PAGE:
Vasilca, the oldest daughter, married Andrei Euchuk at 16. They lived in the Deep Lake district, north-east of Boian. Three children were born; Pete, Mary and Katie. When Katie was two weeks old, her mother went to the nearby lake to cut a hole in the ice so that the cattle could drink water. She caught a severe cold and died shortly after, leaving the young tots motherless. Several years later, Andrei remarried.
Metro (Mike) Semeniuk, like other farm boys, had to work hard on the farm and then went into farming himself. In 1922 he married Mary Strinbitsky and had three children; Jenny, Helen and George. From his second marriage to Katie, there were nine children.
Sanfira was born Feb. 26, 1903 near Andrew. She was baptised in St. Mary’s Romanian Orthodox Church at Boian by a priest from the Shandro Orthodox church. Sanfira attended school very little as she was needed at home to take care of the younger siblings. At the age of 15 she married Nicolai Darda, a neighboring widower who had two daughters aged five and three years.
Sanda (Jenny) Semeniuk was born at Boian and worked on the farm like her brothers and sisters. She married Mike Miller in 1926 and farmed near Ash- mont, finally retiring in Ashmont. Mike and Jenny have thirteen children and thirty grandchildren.
Nicolai (Nick) Semeniuk was born in 1908, and he, too, worked on the farm. In 1929 he married Lena Michalcheon and they farmed in the Shalka area. They have one son. Lena passed away in 1977.
Constantin (Charley) Semeniuk was born in 1909. He attended Bojan School, a very eager student. In 1925 he left home to seek work and spent most of his working days at different types of jobs in Alberta and B.C. He is at present in the Willingdon Senior Citizens’ Lodge.
Andrei (Andy) Semeniuk followed the life pattern of his older brothers. Early in life he moved to Vernon, B.C.
In 1940 he married Sarah and they have one daughter and two sons.
Mary, the youngest daughter was born in 1914. She completed public school at Boian (Shalka) school. In 1935 she married George Sambor and they settled on the family homestead. Mary worked very hard on the homestead, but when she sat down she automatically would pick up her embroidery. Her handicrafts were always beautiful. Mary and George had two children, Lillian and Peter John (Pat). In 1958 George passed away suddenly. She later married George Dobush who passed away in 1981. Widowed again, Mary lives in Vegreville where she is active bowling, playing bingo, working in her garden in summer and, of course, still embroidering.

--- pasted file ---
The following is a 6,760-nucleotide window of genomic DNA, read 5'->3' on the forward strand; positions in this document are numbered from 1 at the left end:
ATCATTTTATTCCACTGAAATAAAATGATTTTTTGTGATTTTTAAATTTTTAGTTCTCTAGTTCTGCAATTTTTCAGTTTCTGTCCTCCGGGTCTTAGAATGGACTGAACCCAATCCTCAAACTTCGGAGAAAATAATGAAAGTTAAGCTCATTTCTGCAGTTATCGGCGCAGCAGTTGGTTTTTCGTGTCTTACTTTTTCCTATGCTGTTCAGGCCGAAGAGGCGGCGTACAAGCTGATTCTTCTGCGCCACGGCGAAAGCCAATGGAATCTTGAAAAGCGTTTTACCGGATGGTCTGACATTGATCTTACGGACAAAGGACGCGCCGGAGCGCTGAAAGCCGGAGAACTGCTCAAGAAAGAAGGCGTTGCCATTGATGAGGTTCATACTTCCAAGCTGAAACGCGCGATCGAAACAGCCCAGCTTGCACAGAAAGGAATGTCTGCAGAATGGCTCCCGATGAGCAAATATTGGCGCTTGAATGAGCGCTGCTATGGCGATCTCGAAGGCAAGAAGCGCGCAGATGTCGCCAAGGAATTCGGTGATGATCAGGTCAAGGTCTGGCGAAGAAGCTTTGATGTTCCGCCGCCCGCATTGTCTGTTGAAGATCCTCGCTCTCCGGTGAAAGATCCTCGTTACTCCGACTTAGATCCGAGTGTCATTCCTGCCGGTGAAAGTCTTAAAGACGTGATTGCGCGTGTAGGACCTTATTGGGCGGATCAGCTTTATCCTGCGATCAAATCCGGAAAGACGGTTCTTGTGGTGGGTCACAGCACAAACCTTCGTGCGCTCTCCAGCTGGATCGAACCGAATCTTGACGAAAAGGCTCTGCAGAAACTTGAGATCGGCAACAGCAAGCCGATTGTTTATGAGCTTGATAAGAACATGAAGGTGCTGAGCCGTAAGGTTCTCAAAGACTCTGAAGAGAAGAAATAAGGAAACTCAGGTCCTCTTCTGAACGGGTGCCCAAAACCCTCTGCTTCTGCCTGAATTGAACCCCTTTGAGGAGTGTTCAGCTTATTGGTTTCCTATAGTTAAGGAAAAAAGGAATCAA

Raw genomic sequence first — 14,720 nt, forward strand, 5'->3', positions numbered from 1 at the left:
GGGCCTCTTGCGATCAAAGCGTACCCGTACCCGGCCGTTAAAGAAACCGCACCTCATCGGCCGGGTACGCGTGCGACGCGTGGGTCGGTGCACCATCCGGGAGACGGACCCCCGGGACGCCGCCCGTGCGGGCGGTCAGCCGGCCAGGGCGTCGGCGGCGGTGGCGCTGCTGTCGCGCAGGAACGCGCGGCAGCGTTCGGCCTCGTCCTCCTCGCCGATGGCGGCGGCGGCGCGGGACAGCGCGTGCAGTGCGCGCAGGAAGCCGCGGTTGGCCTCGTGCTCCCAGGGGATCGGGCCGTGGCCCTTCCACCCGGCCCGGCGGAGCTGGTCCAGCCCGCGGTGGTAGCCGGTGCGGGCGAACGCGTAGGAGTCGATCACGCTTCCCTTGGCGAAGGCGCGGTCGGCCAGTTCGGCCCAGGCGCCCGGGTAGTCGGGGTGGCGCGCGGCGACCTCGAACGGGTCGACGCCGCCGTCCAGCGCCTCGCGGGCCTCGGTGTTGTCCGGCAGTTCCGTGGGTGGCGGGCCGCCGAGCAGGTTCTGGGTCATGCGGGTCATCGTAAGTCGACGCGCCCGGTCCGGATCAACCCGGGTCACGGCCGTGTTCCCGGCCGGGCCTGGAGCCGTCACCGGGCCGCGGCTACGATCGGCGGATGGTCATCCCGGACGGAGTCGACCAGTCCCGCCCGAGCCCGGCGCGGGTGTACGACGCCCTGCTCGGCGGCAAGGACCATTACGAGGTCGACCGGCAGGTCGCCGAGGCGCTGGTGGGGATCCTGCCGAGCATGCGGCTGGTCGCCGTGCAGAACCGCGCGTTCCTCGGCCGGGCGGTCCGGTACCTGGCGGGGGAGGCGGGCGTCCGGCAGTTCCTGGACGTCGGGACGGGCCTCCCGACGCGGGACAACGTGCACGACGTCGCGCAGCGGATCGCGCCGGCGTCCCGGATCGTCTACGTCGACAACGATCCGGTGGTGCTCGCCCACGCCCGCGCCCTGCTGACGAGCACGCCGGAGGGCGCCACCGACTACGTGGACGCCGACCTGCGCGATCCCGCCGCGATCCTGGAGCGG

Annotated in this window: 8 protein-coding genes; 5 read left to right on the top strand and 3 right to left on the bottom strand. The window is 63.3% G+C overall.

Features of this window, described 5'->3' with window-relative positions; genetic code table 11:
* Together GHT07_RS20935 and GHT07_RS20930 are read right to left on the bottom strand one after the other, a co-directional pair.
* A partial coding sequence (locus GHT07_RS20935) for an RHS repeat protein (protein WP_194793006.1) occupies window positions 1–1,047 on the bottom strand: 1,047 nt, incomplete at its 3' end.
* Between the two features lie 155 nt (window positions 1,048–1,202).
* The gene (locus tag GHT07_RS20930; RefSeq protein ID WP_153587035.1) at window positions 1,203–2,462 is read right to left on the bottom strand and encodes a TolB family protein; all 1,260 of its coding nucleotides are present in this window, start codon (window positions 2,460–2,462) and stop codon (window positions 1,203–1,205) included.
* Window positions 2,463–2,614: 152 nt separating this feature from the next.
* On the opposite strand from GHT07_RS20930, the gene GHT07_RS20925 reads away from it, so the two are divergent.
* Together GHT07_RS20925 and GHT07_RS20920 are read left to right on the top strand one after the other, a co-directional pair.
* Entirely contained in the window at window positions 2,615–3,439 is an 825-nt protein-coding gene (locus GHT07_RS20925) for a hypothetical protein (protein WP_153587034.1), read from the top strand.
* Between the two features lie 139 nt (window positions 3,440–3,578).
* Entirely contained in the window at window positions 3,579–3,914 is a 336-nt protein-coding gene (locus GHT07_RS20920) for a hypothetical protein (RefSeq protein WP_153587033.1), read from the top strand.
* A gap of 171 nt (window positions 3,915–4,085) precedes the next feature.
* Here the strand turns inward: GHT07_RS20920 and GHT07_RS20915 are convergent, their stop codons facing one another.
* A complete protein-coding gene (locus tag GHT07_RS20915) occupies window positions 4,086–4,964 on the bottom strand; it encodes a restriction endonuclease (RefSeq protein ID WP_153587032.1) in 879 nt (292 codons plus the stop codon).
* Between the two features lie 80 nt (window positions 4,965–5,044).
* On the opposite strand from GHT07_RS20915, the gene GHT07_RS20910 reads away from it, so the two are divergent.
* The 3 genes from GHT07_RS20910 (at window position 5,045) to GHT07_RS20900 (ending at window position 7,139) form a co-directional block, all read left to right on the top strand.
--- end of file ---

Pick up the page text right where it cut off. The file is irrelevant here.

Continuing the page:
Alex (Elasa) Semeniuk was the baby. He left the farm early and became a mechanic by trade. He married Helen Scherba of Glendon, Alberta, and had one daughter. At present they all reside in Ontario.
Rocky (Darda) Chrapko
Serbu, Ion and Anifa
Ion Serbu came to Canada with his parents Sava and Maria Serbu in 1899. The first winter they spent in a bordei near Whitford, but next spring they moved to Boian.
Ion had completed grade VI education in Bukovina and this helped him a good deal when he went out working at the age of eighteen in Alberta. He married Anija Skirka and they homesteaded just east of his parents’ quarter of land. Eight children were born to this couple; Katie, Harry, Bill, Kost, Doris, Jean, Rita and Sam.
One very cold winter day in 1929 Ion was returning from the Mundare flour mill with his sleigh full of bags of freshly milled flour, but for some reason, the load overturned and pinned Ion under. He could not pull himself free and he knew if help did not arrive he would freeze to death. Fortunately another farmer travelling on the same road saw the accident and after struggling for some time managed to free Ion. The unfortunate man never fully recovered and died a year or so later.
Anita was left a widow but managed to bring up the children on her own. One of the sons, Constantine, became a chef in Toronto. Doris, who married Tom Zaharichuk, has become a well-known artist in Western Canada. Anita passed away in 1940. Both she and her husband are buried at Boian.

Birth and marriage records from church books. Boian, Bukovina

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Census - 1916
Census - 1916